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The 13th World Conference on Tobacco OR Health

Building capacity for a tobacco-free world

July 12-15, 2006, Washington, DC, USA

Friday, July 14, 2006 - 3:30 PM

Communicating Risk and Building Success for Tobacco Prevention in the Workplace – A multi-cultural view

Susan Jenkins, M.A.1, Paras K. Pokharel, MD2, and Debbie Reid, BA1. (1) Campbell County Tobacco Prevention, 1001 S. Douglas Hwy., Suite 294, Gillette, WY 82716, (2) Department of Community Medicine and School of Public Health, BP Koirala Institute of Health Sciences, DPS School Road ,Ghopa, C type, Dharan 18,Sunsari ,Koshi, Dharan, Nepal

Objective: We have developed successful, innovative and accessible tobacco cessation opportunities as well as a comprehensive tobacco policy for mine employees in rural USA. We will discuss the effects of information disseminated about risks of tobacco use to workers in Jute Industries, (dust, fiber, and fungus present heightened hazards) in Nepal.

Methods: Wyoming's Black Thunder Mine is the second largest surface mine in the US, producing +60 million tons of coal/year. 900 people work at Black Thunder mine 12 hour shifts, 365 days/year. Through the Wyoming Department of Health, we bring cessation on-site, where we give employees cessation and access to NRT therapy, on shift. The result: cessation driven policy change.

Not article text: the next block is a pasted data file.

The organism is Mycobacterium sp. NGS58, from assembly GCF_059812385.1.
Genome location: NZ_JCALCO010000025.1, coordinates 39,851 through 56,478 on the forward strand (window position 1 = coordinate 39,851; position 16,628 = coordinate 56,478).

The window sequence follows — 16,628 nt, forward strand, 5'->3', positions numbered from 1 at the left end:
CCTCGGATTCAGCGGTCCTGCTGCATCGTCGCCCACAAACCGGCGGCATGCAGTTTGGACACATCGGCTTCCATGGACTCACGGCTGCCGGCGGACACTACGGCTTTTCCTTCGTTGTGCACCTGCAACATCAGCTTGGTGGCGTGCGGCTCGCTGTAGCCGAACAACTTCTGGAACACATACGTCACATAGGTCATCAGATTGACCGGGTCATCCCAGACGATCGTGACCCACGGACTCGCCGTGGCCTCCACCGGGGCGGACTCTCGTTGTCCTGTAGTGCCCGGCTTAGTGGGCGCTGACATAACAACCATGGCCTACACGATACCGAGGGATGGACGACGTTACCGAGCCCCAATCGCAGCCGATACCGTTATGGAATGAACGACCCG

In the Industrial Corridor of East Nepal there are approximately 25 thousand workers in Jute industries. Occupational health service personnel are trained to implement programs. These personnel offer Jute industry workers information/alternatives to health risks. Information is passed to workers at the gate upon entering workplace.

Results: Taking cessation counseling services to the Black Thunder mine resulted in higher numbers of quitters when compared to the successes found in offering the same services to a general population. Policy change at the mine was more successful driven by availability of cessation.

The messages about synergic ill effects of smoke/jute together were passed to 20,000 workers in the Jute industries region. During annual health assessments workers responded about tobacco use and risk in the workplace. The source of information for this project resulted in the “Free Tobacco Initiative at Work”.